Microsoft .NET Framework GraphicsPathIterator Memory Corruption Vulnerability
The .NET Framework is a software library used to provide a language agnostic API on the Windows platform.
Remote exploitation of a memory corruption vulnerability in Microsoft Corp.'s .NET Framework could allow an attacker to execute arbitrary code with the privileges of the current user.
The vulnerability occurs in a certain function of the GraphicsPathIterator class. This class is used to call native functions residing in the GDI+ library. When calling the native GDI+ function, the vulnerable code fails to validate the parameters passed to it. This can result in memory corruption of the arrays passed to the function, which can lead to the execution of arbitrary code.
Exploitation of this vulnerability results in the execution of arbitrary code with the privileges of the user viewing the web page. To exploit this vulnerability, a targeted user must load a malicious webpage created by an attacker. An attacker typically accomplishes this via social engineering or injecting content into compromised, trusted sites. After the user visits the malicious web page, no further user interaction is needed.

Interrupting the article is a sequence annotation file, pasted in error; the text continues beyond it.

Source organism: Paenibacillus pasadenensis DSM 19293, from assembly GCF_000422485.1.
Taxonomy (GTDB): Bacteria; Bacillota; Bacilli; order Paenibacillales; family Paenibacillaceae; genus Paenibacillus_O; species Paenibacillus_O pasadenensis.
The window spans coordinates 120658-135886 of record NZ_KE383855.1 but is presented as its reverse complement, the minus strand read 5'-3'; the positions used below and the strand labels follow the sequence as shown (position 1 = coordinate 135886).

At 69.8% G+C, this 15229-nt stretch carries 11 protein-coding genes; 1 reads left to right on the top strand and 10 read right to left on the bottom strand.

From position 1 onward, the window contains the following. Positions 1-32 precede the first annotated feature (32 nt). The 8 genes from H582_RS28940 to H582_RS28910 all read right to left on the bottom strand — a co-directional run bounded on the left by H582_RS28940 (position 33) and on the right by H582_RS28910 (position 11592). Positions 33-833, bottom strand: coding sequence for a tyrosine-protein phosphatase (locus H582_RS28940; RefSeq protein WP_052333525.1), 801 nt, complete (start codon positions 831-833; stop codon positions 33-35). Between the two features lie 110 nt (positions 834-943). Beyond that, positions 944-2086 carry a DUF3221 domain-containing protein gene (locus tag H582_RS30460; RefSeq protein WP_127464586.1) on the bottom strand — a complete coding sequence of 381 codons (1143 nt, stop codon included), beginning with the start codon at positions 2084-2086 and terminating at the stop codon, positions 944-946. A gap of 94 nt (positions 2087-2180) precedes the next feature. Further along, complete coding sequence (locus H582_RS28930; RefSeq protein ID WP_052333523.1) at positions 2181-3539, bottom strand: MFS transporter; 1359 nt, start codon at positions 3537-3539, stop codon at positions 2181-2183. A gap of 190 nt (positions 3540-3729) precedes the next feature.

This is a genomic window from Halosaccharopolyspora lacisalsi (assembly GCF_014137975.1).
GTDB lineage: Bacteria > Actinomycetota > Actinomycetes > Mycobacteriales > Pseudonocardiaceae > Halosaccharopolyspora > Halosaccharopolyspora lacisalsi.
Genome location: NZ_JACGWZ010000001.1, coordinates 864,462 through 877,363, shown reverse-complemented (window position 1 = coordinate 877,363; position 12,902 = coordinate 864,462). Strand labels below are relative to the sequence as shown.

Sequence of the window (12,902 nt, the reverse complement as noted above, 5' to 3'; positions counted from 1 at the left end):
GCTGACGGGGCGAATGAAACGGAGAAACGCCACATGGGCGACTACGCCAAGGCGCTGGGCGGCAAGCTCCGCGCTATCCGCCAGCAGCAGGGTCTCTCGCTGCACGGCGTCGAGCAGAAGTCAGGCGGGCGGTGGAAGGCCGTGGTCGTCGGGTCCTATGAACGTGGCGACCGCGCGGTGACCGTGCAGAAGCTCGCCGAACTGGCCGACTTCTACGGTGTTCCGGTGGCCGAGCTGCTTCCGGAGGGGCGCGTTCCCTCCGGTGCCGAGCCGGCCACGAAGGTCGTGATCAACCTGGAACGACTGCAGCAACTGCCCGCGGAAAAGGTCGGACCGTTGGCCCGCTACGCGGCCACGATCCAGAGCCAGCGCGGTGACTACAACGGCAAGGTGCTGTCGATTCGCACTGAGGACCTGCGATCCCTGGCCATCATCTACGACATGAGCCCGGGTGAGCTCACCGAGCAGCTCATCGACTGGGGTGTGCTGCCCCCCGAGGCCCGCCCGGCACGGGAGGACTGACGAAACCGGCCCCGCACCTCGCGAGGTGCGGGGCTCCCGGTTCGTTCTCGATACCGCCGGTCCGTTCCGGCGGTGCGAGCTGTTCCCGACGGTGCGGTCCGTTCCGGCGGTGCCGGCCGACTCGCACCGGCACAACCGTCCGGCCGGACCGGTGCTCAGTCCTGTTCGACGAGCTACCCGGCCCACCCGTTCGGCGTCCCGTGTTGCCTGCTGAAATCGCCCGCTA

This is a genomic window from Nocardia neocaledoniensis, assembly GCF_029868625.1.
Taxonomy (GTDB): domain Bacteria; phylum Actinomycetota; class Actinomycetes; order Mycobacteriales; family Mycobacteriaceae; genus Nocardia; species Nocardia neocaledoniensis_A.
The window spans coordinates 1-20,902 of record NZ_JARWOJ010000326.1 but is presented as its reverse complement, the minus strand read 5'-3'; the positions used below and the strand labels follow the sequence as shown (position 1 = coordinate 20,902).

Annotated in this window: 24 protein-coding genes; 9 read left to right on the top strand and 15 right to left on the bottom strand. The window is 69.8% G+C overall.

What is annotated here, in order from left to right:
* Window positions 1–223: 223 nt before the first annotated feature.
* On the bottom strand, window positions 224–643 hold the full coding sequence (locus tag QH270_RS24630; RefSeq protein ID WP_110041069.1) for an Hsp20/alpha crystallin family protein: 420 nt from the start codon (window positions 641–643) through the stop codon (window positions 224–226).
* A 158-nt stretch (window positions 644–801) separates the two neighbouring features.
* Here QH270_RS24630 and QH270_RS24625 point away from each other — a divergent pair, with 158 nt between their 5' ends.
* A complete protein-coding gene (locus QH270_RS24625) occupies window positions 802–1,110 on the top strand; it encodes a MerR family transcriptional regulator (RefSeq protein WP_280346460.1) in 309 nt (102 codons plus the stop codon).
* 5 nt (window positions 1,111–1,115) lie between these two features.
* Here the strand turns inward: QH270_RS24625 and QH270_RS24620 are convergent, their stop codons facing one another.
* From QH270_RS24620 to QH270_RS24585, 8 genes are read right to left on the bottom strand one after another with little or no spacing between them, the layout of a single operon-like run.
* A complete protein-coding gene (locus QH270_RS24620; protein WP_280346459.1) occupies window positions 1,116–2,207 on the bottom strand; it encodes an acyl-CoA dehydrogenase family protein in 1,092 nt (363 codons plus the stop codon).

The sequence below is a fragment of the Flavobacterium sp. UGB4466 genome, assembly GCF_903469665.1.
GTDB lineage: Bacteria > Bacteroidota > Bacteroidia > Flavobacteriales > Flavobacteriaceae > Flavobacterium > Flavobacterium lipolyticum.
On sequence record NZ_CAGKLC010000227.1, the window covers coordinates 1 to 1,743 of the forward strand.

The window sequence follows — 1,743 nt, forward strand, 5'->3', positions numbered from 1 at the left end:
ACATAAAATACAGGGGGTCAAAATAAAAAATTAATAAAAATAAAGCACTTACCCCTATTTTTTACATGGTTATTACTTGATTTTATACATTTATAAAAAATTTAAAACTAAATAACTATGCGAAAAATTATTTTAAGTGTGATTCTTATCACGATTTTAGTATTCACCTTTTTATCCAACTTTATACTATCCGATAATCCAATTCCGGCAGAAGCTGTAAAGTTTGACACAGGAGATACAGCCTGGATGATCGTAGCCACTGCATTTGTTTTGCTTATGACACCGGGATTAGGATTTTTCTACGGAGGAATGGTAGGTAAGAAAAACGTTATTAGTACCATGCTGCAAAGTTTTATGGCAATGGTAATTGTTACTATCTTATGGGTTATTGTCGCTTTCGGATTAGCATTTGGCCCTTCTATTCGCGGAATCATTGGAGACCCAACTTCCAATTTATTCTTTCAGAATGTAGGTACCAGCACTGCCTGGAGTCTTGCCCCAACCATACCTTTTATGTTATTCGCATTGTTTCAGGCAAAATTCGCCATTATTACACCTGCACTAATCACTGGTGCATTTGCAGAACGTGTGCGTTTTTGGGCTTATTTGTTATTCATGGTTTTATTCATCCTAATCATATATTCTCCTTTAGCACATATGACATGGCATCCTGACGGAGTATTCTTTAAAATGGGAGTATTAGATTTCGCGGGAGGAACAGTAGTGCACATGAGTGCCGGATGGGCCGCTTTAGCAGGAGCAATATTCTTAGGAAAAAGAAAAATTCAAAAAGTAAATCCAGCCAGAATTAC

The following Microsoft products are confirmed to be vulnerable by Microsoft:
- Microsoft .NET Framework 1.0 SP 3
- Microsoft .NET Framework 1.1 SP 1
- Microsoft .NET Framework 2.0 SP 2
- Microsoft .NET Framework 4
- Microsoft .NET Framework 3.5.1
Microsoft suggests disabling XAML browser applications in Internet Explorer.
Microsoft has released updates to address this vulnerability. For more information, consult their advisory at the following URL.
The Common Vulnerabilities and Exposures (CVE) project has assigned the name CVE-2012-0163 to this issue. This is a candidate for inclusion in the CVE list (http://cve.mitre.org/), which standardizes names for security problems.
11/23/2011 Initial Vendor Notification
11/23/2011 Initial Vendor Reply
04/10/2011 Coordinated Public Disclosure
This vulnerability was reported to iDefense by Vitaliy Toropov.
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